Admittedly this is an extreme example, but it comes from not pressing pause long enough to really talk about a new hire. These discussions shouldn’t be personal. It’s not about denigrating the outgoing employee; it’s about saying what does the museum need now? This should be the fun part. The in-a-perfect-world part I would hire a person who can do X,Y, Z. Once you identify what you need that’s new, you can go back and unpack the old job description to determine what the organization can’t live without. Some of those tasks may end up parceled out to other employees, while others will be included in the new hire’s job description. The point is only that even if you have buckets of money, it costs money to replace staff. Work slows while you cover for an empty position, and if your orientation program is poor, it may stay slow while the new hire tries to figure out her place.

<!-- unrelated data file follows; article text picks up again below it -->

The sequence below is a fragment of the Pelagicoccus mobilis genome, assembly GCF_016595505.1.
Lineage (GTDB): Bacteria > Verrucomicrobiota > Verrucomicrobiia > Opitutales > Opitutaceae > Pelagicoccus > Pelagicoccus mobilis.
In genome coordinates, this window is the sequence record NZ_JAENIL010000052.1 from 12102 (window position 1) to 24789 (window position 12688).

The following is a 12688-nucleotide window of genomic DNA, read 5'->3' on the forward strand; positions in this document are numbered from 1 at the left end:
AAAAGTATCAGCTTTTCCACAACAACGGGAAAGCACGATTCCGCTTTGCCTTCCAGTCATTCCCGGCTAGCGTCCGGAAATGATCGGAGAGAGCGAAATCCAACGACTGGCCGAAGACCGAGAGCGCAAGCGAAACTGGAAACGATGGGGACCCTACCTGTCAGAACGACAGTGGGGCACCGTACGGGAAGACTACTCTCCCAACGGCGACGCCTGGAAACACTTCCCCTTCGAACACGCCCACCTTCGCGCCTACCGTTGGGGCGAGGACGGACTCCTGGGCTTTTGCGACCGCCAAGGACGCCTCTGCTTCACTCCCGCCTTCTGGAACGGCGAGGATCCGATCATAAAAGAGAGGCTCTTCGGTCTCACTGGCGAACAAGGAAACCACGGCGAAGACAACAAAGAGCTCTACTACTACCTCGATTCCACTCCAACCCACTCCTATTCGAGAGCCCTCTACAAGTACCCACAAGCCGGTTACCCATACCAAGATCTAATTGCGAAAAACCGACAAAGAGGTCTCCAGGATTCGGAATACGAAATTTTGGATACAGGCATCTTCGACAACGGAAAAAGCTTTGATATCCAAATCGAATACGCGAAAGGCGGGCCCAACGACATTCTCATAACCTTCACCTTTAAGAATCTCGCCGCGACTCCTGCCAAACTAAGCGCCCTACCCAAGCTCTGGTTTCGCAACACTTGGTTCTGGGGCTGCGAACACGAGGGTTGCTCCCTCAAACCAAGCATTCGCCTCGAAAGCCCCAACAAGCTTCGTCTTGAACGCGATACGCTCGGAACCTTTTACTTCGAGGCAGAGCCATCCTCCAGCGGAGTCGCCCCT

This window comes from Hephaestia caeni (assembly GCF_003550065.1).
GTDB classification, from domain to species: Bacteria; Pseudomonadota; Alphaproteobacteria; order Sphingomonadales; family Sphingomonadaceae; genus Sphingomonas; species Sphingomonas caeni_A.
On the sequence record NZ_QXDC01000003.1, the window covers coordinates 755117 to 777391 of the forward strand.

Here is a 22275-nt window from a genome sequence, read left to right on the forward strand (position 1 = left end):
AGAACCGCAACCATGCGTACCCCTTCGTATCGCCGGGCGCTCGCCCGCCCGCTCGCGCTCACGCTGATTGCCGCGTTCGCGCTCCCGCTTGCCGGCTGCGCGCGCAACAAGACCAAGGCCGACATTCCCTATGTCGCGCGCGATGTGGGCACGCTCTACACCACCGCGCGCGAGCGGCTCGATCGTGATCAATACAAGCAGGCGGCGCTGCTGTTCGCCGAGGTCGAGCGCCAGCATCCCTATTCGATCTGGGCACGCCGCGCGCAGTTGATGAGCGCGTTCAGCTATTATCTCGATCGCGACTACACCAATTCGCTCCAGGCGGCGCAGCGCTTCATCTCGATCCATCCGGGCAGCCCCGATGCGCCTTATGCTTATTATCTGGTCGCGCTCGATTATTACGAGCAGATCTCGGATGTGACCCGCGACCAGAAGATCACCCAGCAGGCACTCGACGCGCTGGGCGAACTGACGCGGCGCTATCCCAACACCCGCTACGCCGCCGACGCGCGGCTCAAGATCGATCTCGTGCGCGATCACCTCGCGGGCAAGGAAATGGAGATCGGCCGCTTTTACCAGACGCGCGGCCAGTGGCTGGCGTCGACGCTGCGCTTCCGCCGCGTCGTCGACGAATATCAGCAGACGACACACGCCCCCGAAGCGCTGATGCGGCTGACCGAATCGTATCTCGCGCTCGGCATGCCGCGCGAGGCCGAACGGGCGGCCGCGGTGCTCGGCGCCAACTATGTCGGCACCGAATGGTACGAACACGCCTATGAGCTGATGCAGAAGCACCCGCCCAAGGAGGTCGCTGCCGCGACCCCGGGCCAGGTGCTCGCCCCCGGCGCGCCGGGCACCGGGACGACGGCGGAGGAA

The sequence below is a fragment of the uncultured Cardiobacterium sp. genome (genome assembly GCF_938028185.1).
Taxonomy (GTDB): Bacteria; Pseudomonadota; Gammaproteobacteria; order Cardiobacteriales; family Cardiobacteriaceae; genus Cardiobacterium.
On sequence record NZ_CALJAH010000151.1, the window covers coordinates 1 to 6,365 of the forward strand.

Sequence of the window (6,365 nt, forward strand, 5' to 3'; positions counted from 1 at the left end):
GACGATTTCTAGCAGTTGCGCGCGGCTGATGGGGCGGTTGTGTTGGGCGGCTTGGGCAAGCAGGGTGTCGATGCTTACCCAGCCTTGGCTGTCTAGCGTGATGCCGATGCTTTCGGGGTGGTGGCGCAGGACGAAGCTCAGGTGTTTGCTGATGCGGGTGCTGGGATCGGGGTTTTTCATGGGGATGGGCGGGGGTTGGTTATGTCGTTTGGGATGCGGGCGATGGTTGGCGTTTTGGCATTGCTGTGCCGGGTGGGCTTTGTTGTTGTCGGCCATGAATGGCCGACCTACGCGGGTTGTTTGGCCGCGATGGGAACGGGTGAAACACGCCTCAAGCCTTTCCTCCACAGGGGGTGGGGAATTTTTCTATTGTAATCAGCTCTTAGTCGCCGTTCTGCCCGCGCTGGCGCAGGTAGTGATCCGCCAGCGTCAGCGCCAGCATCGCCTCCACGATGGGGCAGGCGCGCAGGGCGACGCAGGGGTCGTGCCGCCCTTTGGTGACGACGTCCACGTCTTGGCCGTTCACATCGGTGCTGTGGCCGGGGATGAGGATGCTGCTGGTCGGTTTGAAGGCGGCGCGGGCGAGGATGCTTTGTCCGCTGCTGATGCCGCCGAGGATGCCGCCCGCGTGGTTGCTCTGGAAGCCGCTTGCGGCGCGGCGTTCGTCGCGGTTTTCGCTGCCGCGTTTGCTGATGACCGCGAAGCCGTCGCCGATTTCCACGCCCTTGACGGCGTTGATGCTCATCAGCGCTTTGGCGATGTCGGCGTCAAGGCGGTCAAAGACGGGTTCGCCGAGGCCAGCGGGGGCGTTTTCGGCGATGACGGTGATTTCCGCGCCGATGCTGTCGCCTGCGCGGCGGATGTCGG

As in so much of leadership, it’s better if you are intentional. Think a problem through. Talk to staff. Discuss what you need. Then act. Then don’t assume it’s all fixed. For goodness sake check in with your new employee. You may think you speak clearly, but that’s not always how people hear you. Make sure new staff are happy, challenged and understand their role.

Last, but not least, if you’re a wanna-be museum leader, a current leader, or a long time CEO, know that not all staff leave of their own volition. Firing is part of your job description. You may never have to act on it, but it’s a facet of the hiring process that everyone in leadership copes with. So, again, be intentional. Don’t hire a new employee simply because she’s 180 degrees different from the one you let go. Know your organizational needs, measure them against her strengths. Then decide. As a leader, your job is to drive your organization into the future with as much imagination and grit as you can muster. Make sure you have the staff you want on the journey.

Joan Baldwin


The Year in Review: 2016 (Plus a Look Forward)

new-year-jump